The afterlife of many cast-off computers seems to be lived out in dusty closets, attics and basements. But that doesn't have to be so; you can send your old PC, or at least its constituent components, off to a better place with a little research.
What kind of place depends largely on the computer's age.
If it's less than five years or so old, give it to an organization that can place the PC in a deserving home. Older than that? Send the machine to a recycling program that can strip it down to its parts for reuse or safe disposal.
If your computer is spry enough to have a chance for a second life, local user groups may be your best way to find out what organizations can put the retired machine to use.
The Capital PC User Group, for example, accepts donations of old equipment at its downtown Rockville office (101 Fleet St.) from 2 to 6 p.m. Mondays and from 10 a.m. to 4 p.m. Wednesdays
Gerald Rosenkrantz, the "Project Reboot" program's coordinator, warned that any computers older than a 120-megahertz Pentium will probably get scrapped; more information is available at the group's Web site (www.cpcug.net/reboot.asp).
Similarly, Washington Apple Pi takes donated, Mac-compatible hardware brought to its offices (12022 Parklawn Dr., Rockville) between 10 a.m. and 1 p.m. Mondays, Wednesdays and Fridays; see www.wap.org/about/donations.html for details.
Although most Goodwill outlets and a growing number of Salvation Army locations don't accept donated PCs, Washington area residents are in luck: The Salvation Army here (www.salvationarmydcmetro.org) does, and the local Goodwill operation (www.dcgoodwill.org) accepts functioning machines with Pentium or newer processors.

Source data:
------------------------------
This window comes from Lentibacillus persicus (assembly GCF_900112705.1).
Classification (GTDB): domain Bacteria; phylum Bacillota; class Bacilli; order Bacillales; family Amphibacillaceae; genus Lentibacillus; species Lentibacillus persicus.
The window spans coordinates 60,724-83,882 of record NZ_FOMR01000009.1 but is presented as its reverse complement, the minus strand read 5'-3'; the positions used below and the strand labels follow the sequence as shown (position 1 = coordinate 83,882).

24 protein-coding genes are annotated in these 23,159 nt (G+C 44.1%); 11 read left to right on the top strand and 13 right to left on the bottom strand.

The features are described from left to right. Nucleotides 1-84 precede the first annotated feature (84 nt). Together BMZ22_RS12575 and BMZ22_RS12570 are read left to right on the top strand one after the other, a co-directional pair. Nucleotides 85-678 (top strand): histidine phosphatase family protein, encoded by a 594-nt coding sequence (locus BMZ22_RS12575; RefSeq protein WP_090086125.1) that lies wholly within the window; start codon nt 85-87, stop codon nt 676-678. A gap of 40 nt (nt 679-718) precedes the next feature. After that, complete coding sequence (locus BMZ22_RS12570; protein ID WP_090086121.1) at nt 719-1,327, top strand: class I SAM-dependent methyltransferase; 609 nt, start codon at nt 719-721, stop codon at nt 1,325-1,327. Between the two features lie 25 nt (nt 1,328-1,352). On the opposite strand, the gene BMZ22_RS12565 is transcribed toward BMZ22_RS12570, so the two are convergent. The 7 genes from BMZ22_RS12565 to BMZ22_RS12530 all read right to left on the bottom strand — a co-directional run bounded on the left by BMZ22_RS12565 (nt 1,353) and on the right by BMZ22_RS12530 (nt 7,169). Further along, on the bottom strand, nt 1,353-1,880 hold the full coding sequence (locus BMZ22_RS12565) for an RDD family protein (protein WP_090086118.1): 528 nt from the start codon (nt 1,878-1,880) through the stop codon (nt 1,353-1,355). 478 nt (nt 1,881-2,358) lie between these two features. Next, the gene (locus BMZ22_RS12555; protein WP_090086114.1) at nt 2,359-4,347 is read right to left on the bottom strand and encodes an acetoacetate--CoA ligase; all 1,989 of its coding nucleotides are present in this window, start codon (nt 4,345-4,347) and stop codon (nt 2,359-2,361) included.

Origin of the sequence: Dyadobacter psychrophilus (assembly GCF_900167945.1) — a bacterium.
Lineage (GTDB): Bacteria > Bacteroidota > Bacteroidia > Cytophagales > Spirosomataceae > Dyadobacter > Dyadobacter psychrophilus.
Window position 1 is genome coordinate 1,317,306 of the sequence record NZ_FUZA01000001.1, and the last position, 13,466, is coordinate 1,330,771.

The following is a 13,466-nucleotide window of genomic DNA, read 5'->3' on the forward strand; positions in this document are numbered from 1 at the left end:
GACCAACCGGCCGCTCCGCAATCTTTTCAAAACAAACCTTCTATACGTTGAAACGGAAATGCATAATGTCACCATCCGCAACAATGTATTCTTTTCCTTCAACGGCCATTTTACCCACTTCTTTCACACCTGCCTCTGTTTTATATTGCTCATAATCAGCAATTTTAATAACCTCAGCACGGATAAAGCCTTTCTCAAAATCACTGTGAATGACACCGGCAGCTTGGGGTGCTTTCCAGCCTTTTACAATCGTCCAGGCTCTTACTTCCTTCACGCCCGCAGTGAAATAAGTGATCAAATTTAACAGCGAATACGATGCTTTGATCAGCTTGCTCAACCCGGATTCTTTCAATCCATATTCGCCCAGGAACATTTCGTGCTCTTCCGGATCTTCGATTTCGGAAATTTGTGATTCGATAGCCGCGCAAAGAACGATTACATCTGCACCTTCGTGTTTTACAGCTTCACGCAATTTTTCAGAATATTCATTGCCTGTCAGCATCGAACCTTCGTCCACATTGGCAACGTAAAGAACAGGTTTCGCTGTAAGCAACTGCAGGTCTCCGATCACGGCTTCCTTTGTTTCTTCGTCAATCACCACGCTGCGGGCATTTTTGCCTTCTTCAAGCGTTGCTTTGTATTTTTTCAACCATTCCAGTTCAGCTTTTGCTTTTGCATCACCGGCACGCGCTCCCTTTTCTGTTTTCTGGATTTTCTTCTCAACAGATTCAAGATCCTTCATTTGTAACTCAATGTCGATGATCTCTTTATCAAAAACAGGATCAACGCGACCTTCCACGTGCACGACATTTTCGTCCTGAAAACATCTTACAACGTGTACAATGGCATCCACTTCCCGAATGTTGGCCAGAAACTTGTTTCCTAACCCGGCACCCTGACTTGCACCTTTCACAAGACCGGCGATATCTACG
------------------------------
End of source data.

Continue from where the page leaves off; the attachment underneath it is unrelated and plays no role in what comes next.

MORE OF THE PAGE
But representatives from both organizations said they often end up having to pay to dispose of old computers they can't sell or put to use. So if your computer is past that half-decade mark, you should consider taking or sending it to a recycler to avoid the bad karma of sticking the Salvation Army with your disposal tab.
One recycling option comes via the annual or biannual events that some local environmental offices hold. Arlington County, for example, throws an "Environmental Extravaganza" every spring and fall, at which the county's Department of Environmental Services (www.co.arlington.va.us/des) will accept computers free and monitors for a fee of $5 to $25, depending on the screen size.
But it's becoming easier to get the folks who sold you that computer to recycle it themselves. Dell, Gateway and Hewlett-Packard have recycling programs; Gateway (www.gateway.tradeups.com) will even throw in a rebate good toward your next Gateway purchase.
In each case, a delivery service will come and take your old junkers off your hands; all you have to do is box them up and (usually) pay a small disposal fee.
HP (warp1.external.hp.com/recycle), for example, charges $13 to $34 per item; a PC with a monitor costs $46 to have carted off. Dell (www.dell.com/recycling) charges $7.50 each for printers, monitors and PCs; the company will recycle your old printer free if you buy a new one from Dell.
Dell also lets users donate an old PC to the National Cristina Foundation, a nonprofit that provides disabled and poor children with computers.
Whether you ship your old, lightning-fast 400-MHz machine to a new home or a computing boneyard, you should also make sure you don't donate any of your old data with the machine. Simply deleting your files isn't enough; you'll need to use special software to overwrite them.
For example, try Wizard Industries' free Sure Delete utility for Windows (www.wizard-industries.com). Microsoft, for its part, suggests the "Wipe Info" tool in Norton Utilities, a program available for both Windows and Mac users.
Other disk-cleaning options can be found on the Shareware.com Web site, and the system CD that came with the old machine can also be used to reformat the hard drive for basic data destruction. Or just ask the user group that's taking your old machine for advice.